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Why ESG Still (and Will Always) Matter

By RDG Director of Innovation and Research Doug Radcliff


Environmental, Social, and Governance (ESG) and Corporate Social Responsibility (CSR) are terms that have been around for decades, sometimes at the forefront of discussions on the future while other times, an afterthought. It may feel like ESG, which was a very prevalent topic over a year ago, has faded in the national consciousness of late. However, when considering long-term realities it will remain an important topic for communities and companies. It seems that ESG and CSR should consistently be emphasized, not only for sustainability in business and society, fighting climate change, advancing human rights, but for other connected benefits as well.

The idea is simple: strategically investing in your (local) community for long-term advancements, growth, etc. On the surface, ESG investing builds long-term sustainability, helping to build the future, fight climate change, socially progress, whatever it may be. These are strong motivators, and ideally are moral and ethical motivators for businesses. However, let’s be serious and recognize there also must be economic motivators. A McKinsey analysis showed that “financially successful companies that integrate ESG priorities into their growth strategies outperform their peers.”


Talent Attraction:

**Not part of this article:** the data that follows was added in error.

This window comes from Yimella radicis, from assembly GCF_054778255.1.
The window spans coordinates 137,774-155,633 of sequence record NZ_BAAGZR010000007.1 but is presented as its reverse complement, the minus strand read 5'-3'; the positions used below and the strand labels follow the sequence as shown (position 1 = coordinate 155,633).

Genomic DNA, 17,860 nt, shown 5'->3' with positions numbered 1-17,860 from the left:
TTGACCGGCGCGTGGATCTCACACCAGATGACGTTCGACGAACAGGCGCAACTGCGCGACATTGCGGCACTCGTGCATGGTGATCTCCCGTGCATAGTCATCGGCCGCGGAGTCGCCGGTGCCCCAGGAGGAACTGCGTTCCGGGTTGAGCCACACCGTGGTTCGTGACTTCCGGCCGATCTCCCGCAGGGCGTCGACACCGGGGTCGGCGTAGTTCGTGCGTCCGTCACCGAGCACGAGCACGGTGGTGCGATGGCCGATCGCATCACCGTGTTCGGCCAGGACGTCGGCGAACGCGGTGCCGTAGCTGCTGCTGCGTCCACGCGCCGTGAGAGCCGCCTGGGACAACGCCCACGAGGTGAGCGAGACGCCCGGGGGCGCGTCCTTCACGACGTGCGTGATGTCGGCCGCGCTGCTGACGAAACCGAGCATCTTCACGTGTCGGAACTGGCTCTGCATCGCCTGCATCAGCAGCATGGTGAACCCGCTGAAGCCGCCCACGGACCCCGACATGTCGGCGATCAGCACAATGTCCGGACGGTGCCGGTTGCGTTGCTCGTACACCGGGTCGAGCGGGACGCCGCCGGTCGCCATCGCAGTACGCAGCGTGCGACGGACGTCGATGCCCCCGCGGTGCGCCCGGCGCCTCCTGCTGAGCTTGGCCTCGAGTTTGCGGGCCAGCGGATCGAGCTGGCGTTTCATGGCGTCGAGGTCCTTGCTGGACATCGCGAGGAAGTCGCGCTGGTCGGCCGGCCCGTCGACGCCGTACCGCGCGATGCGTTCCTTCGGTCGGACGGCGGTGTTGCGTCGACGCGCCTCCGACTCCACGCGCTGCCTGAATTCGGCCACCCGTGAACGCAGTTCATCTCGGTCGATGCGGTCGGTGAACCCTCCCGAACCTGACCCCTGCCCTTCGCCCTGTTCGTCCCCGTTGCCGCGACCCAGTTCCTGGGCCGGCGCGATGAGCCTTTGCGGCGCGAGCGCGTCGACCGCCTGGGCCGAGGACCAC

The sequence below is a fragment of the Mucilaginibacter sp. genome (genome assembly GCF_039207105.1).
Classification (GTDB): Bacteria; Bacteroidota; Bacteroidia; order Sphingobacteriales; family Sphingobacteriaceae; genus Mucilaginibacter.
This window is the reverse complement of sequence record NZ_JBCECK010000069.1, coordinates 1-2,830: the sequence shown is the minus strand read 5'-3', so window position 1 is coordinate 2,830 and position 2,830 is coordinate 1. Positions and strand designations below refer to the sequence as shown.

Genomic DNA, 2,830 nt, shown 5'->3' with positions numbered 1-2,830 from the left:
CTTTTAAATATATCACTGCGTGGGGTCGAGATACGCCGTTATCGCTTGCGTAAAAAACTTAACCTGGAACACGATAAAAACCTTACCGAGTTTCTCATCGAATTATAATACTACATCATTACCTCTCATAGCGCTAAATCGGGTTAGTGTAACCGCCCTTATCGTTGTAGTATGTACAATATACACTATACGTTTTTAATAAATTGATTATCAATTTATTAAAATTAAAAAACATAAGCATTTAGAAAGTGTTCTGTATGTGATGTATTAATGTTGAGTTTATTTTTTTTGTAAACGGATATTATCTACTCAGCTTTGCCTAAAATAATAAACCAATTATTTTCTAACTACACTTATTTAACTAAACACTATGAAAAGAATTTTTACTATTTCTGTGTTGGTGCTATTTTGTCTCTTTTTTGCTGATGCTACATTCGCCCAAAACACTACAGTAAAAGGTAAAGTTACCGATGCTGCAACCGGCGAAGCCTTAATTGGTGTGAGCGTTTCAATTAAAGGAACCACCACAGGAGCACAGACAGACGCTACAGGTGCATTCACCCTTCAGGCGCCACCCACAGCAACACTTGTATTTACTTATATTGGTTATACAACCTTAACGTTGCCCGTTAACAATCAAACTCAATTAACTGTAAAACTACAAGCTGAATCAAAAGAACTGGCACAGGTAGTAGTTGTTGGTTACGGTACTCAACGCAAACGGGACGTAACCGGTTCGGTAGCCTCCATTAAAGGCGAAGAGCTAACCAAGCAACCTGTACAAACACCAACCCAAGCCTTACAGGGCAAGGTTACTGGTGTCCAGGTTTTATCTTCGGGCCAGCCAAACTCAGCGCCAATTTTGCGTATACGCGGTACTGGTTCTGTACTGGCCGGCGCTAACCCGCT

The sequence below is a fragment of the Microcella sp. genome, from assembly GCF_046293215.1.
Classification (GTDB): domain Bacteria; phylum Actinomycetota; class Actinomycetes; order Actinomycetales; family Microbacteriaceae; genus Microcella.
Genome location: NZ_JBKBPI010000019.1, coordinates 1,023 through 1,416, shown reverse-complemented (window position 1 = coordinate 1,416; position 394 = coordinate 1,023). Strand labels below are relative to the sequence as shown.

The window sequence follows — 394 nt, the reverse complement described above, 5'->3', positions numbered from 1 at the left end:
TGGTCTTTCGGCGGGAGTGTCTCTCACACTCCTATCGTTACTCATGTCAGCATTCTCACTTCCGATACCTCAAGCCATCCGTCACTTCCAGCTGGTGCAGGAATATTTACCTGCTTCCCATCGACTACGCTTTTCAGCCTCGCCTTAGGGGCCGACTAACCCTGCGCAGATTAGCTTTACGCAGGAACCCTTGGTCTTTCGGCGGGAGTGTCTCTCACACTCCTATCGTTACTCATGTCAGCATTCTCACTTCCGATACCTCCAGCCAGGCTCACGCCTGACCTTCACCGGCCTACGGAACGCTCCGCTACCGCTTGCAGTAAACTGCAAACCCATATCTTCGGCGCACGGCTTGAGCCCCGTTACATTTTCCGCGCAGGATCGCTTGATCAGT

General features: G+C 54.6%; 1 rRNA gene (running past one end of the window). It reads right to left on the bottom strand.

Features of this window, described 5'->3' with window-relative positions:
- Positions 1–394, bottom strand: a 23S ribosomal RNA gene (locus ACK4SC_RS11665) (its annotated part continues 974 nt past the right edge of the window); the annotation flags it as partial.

So many cities and businesses are pouring money into various forms of talent attraction marketing. It is important to recognize that ESG investing naturally leads to talent attraction and retention. Not only are more employees expecting ESG commitments, but investors and customers as well. According to Forbes, “58% of US workers cite respect, health benefits and work-life balance as the most important motivators for them, yet salary was only prioritized by 42%.” Furthermore, 80% said “it is important for company values to align with their own and 75% expect their employer to be a force for good in society.” Meaning, most employees are not only hoping for the company they work for to be a driver of social progression, but they are expecting it. 


Changing Workforce:


Estimates state that by 2029 Gen Z and Millennials will make up 72% of the global workforce (52% in 2019). Not only are these generations profoundly influenced by social justice issues and climate change, but generally have strong desires for equity and sustainability in the world. Placing greater importance on ESG issues, employees more and more expect their employers to be undertaking ESG investing. As the workforce, society and the employee change and develop, so must the employer.


ESG investing is much more than investing in a project, community, region, etc. It is investing in the future. Not only the future of the world, but also the future of the business and of the local and regional communities in which said business is investing. They are saying “we believe in our community and its future, and therefore, you should come work and live here.” A business investing in its community through sustainable ESG shines a more positive light not only on its own professional atmosphere, but also its own desire to improve the community where it operates, and its employees live. 

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